We collected sacks of noodles for the pigs and went to the supermarket to stock up on supplies for ourselves. I was delighted with the salad leaf section – just like in the restaurant, the leaves were beautifully overlapped, this time with icy steam wafting over them. Is it wrong to get this excited about salad? It was too dark to do any other farm work when we got back, save for feeding the pigs, so we made a hearty soup and talked some more about Eric’s vision for the farm. Eventually they hope to have a café onsite, increase the pig herd size and have the farm as an open enterprise where visitors can look around and learn about organic farming and how by keeping livestock on the land, the soil quality can be improved.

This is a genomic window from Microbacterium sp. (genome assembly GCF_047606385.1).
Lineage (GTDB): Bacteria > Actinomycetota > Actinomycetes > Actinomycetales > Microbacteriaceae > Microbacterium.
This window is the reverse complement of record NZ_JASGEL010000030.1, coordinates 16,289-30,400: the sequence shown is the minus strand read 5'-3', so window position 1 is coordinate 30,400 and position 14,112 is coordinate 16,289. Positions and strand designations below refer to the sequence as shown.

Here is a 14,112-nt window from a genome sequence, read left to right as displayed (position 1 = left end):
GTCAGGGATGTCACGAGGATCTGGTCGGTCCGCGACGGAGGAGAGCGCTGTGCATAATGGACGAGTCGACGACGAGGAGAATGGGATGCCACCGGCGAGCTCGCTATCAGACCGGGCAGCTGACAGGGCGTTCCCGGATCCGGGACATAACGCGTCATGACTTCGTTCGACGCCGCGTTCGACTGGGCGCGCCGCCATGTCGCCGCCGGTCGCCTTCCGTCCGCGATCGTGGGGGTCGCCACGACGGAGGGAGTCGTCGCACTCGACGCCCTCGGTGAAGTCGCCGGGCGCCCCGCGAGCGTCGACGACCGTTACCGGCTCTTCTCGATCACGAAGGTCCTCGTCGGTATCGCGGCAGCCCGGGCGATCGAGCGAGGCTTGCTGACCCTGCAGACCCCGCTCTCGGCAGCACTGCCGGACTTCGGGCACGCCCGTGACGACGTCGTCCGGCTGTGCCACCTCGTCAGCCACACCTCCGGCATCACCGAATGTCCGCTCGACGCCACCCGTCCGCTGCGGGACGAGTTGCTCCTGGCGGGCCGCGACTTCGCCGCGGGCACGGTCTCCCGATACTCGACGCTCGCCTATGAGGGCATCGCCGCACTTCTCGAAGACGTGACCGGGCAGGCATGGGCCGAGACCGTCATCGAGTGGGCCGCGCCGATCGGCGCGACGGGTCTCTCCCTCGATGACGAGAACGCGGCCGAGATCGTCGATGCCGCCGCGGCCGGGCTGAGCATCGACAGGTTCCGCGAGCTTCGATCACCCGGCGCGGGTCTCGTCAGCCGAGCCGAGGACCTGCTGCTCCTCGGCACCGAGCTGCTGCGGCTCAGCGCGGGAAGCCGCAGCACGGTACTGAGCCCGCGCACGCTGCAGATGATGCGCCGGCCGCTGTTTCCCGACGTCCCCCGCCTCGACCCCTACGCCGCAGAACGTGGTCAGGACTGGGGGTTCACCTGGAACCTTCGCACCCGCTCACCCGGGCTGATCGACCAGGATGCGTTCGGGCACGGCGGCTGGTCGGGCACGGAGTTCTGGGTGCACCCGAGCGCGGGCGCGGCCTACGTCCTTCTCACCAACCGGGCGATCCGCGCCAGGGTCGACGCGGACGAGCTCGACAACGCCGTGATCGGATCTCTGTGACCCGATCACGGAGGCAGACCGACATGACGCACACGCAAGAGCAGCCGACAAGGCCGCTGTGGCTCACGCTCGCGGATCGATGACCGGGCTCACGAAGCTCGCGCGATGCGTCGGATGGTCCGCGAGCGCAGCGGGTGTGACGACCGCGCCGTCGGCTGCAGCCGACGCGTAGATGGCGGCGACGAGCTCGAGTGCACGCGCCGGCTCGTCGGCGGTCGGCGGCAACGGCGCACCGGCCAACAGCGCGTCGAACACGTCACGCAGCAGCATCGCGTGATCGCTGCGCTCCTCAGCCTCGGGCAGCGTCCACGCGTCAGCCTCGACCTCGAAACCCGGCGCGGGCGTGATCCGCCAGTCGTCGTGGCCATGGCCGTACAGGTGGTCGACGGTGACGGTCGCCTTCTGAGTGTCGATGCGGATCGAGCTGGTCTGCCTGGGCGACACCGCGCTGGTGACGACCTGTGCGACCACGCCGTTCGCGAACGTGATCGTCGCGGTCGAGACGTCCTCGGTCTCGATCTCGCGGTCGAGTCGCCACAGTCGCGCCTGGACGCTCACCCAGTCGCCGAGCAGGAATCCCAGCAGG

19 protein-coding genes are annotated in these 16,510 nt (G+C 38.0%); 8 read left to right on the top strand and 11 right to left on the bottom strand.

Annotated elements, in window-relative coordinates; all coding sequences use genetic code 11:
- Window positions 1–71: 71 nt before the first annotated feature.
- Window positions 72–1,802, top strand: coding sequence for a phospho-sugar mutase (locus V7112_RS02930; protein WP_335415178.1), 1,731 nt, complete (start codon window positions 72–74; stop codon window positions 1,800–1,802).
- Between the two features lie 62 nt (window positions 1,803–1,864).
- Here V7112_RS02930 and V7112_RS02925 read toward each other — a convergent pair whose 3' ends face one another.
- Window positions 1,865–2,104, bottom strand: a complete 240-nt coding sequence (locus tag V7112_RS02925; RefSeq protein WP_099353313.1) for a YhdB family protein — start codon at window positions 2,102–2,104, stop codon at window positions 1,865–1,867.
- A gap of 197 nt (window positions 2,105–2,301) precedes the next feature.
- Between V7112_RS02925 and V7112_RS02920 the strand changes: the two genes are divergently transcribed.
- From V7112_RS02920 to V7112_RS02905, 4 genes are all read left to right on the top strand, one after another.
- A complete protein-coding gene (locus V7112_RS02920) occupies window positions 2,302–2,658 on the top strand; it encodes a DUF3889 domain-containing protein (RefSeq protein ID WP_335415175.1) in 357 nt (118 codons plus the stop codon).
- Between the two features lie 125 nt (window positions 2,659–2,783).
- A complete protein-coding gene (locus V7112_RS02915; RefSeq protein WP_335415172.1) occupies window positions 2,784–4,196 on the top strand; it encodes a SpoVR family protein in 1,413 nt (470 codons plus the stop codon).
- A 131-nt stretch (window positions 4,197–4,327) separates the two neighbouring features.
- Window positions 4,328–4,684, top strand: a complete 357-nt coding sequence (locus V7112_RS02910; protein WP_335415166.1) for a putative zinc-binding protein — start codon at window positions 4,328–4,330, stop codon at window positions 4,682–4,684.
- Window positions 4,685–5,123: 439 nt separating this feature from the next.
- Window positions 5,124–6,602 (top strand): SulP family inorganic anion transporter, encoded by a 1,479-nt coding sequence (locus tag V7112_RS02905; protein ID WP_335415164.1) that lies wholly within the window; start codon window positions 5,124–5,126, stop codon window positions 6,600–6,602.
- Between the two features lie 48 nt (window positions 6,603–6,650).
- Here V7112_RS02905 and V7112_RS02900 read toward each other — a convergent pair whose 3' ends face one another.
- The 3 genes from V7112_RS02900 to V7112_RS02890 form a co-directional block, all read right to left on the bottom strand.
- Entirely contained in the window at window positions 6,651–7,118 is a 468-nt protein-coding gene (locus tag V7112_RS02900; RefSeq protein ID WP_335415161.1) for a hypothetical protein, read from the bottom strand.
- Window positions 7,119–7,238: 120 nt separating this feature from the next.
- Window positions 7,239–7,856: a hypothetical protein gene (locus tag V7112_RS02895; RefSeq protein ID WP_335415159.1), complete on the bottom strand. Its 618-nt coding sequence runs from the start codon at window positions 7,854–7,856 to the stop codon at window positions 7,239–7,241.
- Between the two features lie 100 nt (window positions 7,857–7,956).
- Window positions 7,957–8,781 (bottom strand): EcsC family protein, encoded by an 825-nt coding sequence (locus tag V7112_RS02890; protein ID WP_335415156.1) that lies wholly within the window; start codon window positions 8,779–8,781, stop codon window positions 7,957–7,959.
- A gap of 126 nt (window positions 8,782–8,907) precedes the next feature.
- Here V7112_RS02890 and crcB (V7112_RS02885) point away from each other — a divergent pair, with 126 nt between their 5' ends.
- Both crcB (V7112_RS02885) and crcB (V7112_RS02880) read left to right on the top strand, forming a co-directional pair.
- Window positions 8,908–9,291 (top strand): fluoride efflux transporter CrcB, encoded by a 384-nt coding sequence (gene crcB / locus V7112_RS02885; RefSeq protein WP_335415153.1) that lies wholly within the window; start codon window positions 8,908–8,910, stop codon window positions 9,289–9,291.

Eric is adamantly in favour of a farming technique called intensive rotational grazing. This is a broad category and something I dimly remember learning about at vet school, but the system he was particularly advocating is that devised by a man called Allan Savory, and is more specifically known as holistic management planned grazing. This topic is going to be quite difficult to put across in a nutshell, but I shall try. The idea behind intensive rotational grazing is to divide land into small sections and move the grazing herd on a regular basis. This should result in grazing becoming less selective and the quality of the forage improves as a result. It also has the benefit of leaving parasites behind as the animals move to the new land.